Recognized HTML document


fee, already described, for admission. That just defrayed the working expenses.

I t is by no means 'easy to select suitable instruments for such a purpose. They must be strong, easily legible, and very simple, the stupidity and wrong-headedness of many men and women being so great as to be scarcely credible. I used at first the instrument commonly employed for testing the force of a blow. It was a stout deal rod running freely in a tube, with a buffer at one end to be hit with the fist and pressing against a spring at the other. An index was pushed by the rod as far as it entered the tube in opposition to the spring. I found no difficulty whatever in testing myself with it, but before long a man had punched it so much on one side, instead of hitting straight out, that he broke the stout deal rod. It was replaced by an oaken one, but this too was broken, and some wrists were sprained.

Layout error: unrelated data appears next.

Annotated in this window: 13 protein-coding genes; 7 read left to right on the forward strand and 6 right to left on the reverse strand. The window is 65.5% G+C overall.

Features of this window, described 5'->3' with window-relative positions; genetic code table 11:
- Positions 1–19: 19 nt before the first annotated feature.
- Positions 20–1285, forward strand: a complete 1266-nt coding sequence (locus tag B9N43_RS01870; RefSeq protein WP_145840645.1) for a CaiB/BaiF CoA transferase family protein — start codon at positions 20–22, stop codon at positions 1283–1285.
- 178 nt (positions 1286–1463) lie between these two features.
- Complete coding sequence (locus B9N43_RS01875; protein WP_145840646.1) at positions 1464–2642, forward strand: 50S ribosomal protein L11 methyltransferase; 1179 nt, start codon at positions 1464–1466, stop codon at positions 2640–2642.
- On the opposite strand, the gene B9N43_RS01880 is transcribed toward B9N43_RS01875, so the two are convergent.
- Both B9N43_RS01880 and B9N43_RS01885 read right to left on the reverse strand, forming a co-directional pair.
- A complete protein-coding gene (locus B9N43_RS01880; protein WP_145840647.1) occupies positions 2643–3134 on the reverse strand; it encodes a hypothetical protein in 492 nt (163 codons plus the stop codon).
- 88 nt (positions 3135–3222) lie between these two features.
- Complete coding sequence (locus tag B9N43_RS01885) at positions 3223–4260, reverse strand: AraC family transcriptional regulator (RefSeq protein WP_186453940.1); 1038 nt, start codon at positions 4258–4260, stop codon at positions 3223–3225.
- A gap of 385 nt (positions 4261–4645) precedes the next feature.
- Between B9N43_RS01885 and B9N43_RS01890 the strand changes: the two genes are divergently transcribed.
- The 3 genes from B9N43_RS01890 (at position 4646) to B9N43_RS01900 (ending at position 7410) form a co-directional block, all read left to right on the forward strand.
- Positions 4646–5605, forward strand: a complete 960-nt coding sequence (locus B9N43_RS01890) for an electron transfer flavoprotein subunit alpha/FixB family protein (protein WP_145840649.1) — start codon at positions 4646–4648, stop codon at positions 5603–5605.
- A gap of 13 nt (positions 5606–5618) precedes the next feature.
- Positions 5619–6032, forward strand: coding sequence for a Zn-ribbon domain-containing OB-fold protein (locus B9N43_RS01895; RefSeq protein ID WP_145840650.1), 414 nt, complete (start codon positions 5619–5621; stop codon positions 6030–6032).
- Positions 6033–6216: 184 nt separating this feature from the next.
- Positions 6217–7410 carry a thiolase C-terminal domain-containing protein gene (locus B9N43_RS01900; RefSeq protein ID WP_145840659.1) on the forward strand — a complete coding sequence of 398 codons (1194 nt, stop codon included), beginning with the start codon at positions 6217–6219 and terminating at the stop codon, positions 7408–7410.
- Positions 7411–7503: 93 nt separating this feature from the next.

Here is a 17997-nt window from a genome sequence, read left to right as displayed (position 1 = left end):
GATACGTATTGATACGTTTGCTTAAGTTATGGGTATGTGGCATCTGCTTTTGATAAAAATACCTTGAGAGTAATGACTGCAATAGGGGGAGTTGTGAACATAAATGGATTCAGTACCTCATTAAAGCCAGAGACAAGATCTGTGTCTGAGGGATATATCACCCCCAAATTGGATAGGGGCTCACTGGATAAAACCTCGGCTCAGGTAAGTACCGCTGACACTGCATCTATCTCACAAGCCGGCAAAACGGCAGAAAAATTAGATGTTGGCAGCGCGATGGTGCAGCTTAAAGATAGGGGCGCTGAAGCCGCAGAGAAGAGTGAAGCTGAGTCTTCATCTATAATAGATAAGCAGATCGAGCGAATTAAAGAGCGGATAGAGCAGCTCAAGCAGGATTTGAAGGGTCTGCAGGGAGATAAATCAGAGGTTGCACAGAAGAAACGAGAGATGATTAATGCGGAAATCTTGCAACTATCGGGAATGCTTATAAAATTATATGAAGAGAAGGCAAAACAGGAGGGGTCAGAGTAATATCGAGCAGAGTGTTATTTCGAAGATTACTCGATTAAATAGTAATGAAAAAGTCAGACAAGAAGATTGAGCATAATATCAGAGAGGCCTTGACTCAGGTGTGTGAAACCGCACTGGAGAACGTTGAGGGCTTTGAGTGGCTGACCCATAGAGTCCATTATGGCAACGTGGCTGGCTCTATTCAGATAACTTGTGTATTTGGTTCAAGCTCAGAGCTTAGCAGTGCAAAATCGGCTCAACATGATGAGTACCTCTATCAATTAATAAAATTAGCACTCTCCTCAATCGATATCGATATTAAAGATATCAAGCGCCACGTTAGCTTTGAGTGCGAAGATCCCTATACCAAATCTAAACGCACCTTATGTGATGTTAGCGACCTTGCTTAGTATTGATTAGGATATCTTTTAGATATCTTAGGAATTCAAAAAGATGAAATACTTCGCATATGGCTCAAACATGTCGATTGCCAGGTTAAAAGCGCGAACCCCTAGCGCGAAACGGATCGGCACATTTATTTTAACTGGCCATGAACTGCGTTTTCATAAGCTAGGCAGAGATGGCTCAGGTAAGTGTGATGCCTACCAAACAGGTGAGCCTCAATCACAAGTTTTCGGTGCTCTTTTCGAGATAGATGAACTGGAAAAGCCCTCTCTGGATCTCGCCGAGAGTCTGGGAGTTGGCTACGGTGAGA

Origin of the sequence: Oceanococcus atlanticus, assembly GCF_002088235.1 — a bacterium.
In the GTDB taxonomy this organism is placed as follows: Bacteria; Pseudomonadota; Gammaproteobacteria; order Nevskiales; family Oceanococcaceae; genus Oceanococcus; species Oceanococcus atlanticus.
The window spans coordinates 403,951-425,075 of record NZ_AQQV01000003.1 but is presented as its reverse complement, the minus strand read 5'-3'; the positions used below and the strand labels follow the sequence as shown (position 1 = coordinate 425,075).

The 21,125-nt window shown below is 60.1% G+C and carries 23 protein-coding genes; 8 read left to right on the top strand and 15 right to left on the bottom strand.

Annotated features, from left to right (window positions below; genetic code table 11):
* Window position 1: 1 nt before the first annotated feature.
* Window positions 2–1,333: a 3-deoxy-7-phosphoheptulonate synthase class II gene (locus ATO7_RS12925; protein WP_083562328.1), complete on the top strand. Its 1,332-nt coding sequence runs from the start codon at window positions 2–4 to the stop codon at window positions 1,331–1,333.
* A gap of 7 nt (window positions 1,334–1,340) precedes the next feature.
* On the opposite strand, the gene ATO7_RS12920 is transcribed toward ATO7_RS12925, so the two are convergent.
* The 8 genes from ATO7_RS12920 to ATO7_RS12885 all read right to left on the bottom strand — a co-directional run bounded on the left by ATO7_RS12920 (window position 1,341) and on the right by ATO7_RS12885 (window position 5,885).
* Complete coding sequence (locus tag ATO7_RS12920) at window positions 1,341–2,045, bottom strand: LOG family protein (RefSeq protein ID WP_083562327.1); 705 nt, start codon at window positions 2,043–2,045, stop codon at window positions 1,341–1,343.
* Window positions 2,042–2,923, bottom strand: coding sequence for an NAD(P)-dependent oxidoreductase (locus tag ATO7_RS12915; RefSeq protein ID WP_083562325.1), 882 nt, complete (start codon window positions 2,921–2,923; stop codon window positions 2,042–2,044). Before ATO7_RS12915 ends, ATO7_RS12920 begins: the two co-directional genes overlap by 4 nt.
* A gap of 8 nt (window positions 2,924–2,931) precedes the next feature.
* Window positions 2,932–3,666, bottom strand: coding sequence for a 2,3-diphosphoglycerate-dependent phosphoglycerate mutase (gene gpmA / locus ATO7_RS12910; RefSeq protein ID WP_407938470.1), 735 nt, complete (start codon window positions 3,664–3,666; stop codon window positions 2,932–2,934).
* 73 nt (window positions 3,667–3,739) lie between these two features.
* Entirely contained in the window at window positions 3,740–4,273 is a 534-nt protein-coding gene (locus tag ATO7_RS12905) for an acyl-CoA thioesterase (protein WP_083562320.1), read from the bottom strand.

I afterwards contrived, and used in a subsequent Laboratory, a pretty arrangement that gave the swiftness, though not the force of the blow, with absolute safety, and which could be used for other limbs than the arm. The hand held a thread, the other end of which was tied to an elastic band, capable of pulling it back faster than any human hand could follow ; so the hand always retarded its movement. Its speed was shown by the height to which a bead, actuated by the string (it is needless to explain details), was tossed up in front of a scale. This never failed, and was perfectly easy to manipulate.

The observations made in this Laboratory were of great use to me later on. Four hundred complete